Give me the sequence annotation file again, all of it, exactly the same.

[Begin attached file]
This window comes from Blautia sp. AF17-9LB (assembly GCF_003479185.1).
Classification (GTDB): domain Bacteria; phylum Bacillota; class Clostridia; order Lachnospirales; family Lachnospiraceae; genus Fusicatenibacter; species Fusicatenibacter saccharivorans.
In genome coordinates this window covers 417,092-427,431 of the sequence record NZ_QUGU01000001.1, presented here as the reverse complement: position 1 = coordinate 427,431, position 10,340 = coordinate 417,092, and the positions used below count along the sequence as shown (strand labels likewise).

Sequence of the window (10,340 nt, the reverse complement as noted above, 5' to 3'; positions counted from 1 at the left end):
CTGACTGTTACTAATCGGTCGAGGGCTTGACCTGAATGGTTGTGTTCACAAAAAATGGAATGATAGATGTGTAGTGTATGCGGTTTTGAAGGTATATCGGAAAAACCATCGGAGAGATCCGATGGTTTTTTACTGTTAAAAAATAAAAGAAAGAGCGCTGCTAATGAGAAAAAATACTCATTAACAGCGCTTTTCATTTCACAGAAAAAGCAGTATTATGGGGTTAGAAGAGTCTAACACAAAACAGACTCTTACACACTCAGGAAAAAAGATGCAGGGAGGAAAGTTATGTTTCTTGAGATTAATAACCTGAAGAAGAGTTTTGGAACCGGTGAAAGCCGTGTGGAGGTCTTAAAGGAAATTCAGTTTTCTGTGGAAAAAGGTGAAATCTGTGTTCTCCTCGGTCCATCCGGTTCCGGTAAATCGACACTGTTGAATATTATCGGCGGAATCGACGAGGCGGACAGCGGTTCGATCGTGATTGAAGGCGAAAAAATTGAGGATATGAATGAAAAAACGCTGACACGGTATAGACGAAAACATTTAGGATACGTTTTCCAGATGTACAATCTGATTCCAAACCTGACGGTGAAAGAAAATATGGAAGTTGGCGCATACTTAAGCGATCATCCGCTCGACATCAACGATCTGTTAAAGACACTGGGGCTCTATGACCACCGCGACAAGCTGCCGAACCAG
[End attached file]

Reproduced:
This window comes from Blautia sp. AF17-9LB (assembly GCF_003479185.1).
Classification (GTDB): domain Bacteria; phylum Bacillota; class Clostridia; order Lachnospirales; family Lachnospiraceae; genus Fusicatenibacter; species Fusicatenibacter saccharivorans.
In genome coordinates this window covers 417,092-427,431 of the sequence record NZ_QUGU01000001.1, presented here as the reverse complement: position 1 = coordinate 427,431, position 10,340 = coordinate 417,092, and the positions used below count along the sequence as shown (strand labels likewise).

Sequence of the window (10,340 nt, the reverse complement as noted above, 5' to 3'; positions counted from 1 at the left end):
CTGACTGTTACTAATCGGTCGAGGGCTTGACCTGAATGGTTGTGTTCACAAAAAATGGAATGATAGATGTGTAGTGTATGCGGTTTTGAAGGTATATCGGAAAAACCATCGGAGAGATCCGATGGTTTTTTACTGTTAAAAAATAAAAGAAAGAGCGCTGCTAATGAGAAAAAATACTCATTAACAGCGCTTTTCATTTCACAGAAAAAGCAGTATTATGGGGTTAGAAGAGTCTAACACAAAACAGACTCTTACACACTCAGGAAAAAAGATGCAGGGAGGAAAGTTATGTTTCTTGAGATTAATAACCTGAAGAAGAGTTTTGGAACCGGTGAAAGCCGTGTGGAGGTCTTAAAGGAAATTCAGTTTTCTGTGGAAAAAGGTGAAATCTGTGTTCTCCTCGGTCCATCCGGTTCCGGTAAATCGACACTGTTGAATATTATCGGCGGAATCGACGAGGCGGACAGCGGTTCGATCGTGATTGAAGGCGAAAAAATTGAGGATATGAATGAAAAAACGCTGACACGGTATAGACGAAAACATTTAGGATACGTTTTCCAGATGTACAATCTGATTCCAAACCTGACGGTGAAAGAAAATATGGAAGTTGGCGCATACTTAAGCGATCATCCGCTCGACATCAACGATCTGTTAAAGACACTGGGGCTCTATGACCACCGCGACAAGCTGCCGAACCAG